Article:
Rhaglan Hospitality, led by Joe White and Jim Lewis, plans to return another iconic piece of Birmingham’s skyline to its former glory. The 90-year-old Protective Life building (also known as the Commerce Center) landed at number one on the 2018 Alabama historic tax credit urban district list and will soon be transformed by the local developer into a 96-room boutique hotel.
Rhaglan led the 2016 renovation of the Redmont Hotel, which captured important historic details that previous remodels had missed. Rhaglan intends to bring the same diligent preservation approach to the Protective Life project, which was awarded a $5 million Alabama Historic Rehabilitation Tax Credit in March.
Protective Life’s 14-story, Art Deco-inspired office at 2027 1st Avenue North was built in 1928 on top of the former three-story Birmingham Ledger building, the foundation of which was fortunately designed to accommodate many more floors. The Protective Life building was designed by Warren, Knight & Davis, a Birmingham architecture firm behind many of the city’s most recognizable structures – including the Federal Reserve, Alabama Power and Watts buildings.
Rhaglan was pleased to find that the Protective Life Building still had many of its original elaborate architectural details like the original domed entrance and high-end finishes like marble floors and marble wainscoting – all of which Rhaglan plans to preserve and restore.
“The building’s landings and corridors are spectacular – and they’re still there,” Lewis said. “We want people to simultaneously think, ‘These are high quality finishes,’ and ‘This has been here for a long time.’ It’s hard to achieve both without the real thing. The intricate marble work is beautiful and we’re retaining it. Part of the good fortune we feel is due to the extraordinary elements of this building that can be restored.”
Rhaglan sees the biggest challenge with converting a historic building like this into a hotel as finding a way to keep all the original touches that make it special as it converts the former office spaces into comfortable guest rooms. Rhaglan is even planning to save a particularly special office. The Warren, Knight & Davis firm’s former home on the seventh floor is still intact, and Rhaglan will work around its footprint to repurpose their offices as guest rooms.
“I’m encouraged by the community’s interest in historic preservation and delighted to see teams like Rhaglan working to salvage original materials and incorporate interesting parts of historic buildings into their design,” said REV CEO David Fleming. “Historic tax credits help save the magic pieces of our city like the Protective Life building, and there’s no denying their impact on downtown Birmingham.”
Back down in the lobby, Rhaglan’s development team, led by Patrick Mercier, will take the grand room back to its original, wide open state with windows that almost gobble up entire walls.
“We have old photos of the building, and we’re working to bring that look back,” Lewis said. “With the floor-to-ceiling windows in the lobby, the eastern sun in the mornings will be beautiful.”
The view will be equally spectacular from the roof – where a restaurant and bar will operate with about 75 percent of the space as interior (with plenty of windows) and 25 percent open-air patio.
The tower’s attached two-story building on the Morris Avenue side, which Protective Life used for support space and is now gutted, will also be redeveloped. Rhaglan is considering making the upper floor a full-service spa, while the downstairs (facing Morris Avenue) could be hotel offices or a shop that complements the block.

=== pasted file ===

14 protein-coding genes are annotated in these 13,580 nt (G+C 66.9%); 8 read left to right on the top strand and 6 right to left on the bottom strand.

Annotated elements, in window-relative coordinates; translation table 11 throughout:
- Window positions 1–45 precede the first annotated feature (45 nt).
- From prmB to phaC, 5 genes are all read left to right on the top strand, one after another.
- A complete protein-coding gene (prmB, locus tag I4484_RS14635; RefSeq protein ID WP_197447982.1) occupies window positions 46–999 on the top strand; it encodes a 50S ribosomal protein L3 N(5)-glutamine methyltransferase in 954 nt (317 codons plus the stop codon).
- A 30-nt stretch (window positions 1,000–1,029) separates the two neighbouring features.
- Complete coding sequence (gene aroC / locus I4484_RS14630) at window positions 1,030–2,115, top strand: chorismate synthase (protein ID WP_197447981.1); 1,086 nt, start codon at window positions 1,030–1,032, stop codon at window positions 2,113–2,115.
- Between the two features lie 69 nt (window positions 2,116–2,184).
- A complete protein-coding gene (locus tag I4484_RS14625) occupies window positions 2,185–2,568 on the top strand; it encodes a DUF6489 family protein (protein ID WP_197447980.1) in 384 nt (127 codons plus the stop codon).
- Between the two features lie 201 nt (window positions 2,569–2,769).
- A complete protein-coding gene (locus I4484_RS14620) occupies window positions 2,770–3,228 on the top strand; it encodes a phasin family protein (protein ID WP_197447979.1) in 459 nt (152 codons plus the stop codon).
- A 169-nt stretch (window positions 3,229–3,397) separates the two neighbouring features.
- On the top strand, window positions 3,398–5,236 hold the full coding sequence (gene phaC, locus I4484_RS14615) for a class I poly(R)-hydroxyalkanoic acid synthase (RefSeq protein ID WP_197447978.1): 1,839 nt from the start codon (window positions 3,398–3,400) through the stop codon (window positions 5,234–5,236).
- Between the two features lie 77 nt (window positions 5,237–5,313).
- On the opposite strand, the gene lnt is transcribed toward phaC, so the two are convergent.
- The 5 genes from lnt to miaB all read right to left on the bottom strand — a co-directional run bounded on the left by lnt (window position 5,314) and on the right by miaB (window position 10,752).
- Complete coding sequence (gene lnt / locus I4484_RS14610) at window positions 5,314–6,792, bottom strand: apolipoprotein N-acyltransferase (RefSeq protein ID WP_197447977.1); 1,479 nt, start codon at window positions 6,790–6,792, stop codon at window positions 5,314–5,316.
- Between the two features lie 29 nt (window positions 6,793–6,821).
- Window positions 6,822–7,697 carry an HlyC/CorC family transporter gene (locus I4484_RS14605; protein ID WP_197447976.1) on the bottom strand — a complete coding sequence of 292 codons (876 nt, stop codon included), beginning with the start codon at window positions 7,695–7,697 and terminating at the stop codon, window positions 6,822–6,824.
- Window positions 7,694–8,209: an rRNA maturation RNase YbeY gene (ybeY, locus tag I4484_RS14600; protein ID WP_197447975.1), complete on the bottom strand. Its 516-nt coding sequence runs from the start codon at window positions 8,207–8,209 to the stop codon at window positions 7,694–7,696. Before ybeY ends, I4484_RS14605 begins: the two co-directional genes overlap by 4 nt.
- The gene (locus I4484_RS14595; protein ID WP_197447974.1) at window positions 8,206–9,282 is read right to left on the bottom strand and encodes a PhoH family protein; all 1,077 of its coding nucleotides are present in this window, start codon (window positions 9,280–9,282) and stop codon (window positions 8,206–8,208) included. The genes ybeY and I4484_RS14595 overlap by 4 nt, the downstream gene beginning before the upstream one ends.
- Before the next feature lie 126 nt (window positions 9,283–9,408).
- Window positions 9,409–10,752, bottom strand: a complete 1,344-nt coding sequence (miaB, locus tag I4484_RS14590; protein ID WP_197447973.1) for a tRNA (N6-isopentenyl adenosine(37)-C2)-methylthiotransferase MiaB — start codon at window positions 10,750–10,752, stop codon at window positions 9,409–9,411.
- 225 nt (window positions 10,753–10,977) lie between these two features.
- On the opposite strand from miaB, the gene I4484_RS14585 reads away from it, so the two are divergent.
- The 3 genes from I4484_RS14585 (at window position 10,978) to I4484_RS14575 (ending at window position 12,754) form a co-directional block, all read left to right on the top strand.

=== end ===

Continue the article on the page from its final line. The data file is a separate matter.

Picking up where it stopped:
Many elements combined to make the Protective Life project possible for the Rhaglan team. First, the building is in terrific condition, especially considering it’s been vacant for more than 10 years. Then, the firm was able to secure both state and federal historic tax credits and a loan from the U.S. Department of Housing and Urban Development (HUD) Community Development Block Grant (CDBG) Section 108 Loan Guarantee Program. Add to that the access to a nearby Birmingham Parking Authority deck and other city assistance, and the building was teed up nicely for the redevelopment.
Rhaglan, whose Redmont Hotel has held the number-one Birmingham spot on Trip Advisor for close to two years, says this project is also fed by the knowledge and success of its team and the positive growth happening across downtown Birmingham.
“I’m a huge believer in the potential of Birmingham,” Lewis said. “We’re on the national investment horizon now. People who don’t have a local stake are taking notice and are looking at the market for what’s absent so they can fill those needs. Birmingham is poised to explode; it’s an appealing place to live. Big manufacturers have already figured that out, and other types of business and investments will follow.”
And those folks will need a room.
Construction on the Protective Life Building is slated to begin this summer. The hotel is expected to open in summer 2019.
The top floor that will become a restaurantLibrary on Protective Life’s seventh floor, where architecture firm Warren, Knight and Davis located their offices after the building they designed for Protective Life Insurance was completed.
At REV, we also love seeing the added vibrancy on the street as patrons enjoy outdoor dining in our beautiful city. As indoor dining reopens, cities across the country are realizing that ending expanded outdoor dining could mean leaving money on the table.
Although the Greyhound Bus Terminal was renovated in the ’70s, many original elements of the building remained and have now been become historic highlights in the present-day adaptive reuse project. Join us on a photo tour of the historic space!
This is obviously good for downtown… but why *exactly*? Here’s REV President & CEO David Fleming’s take on what the move means for downtown Birmingham’s place in the world now and in the future.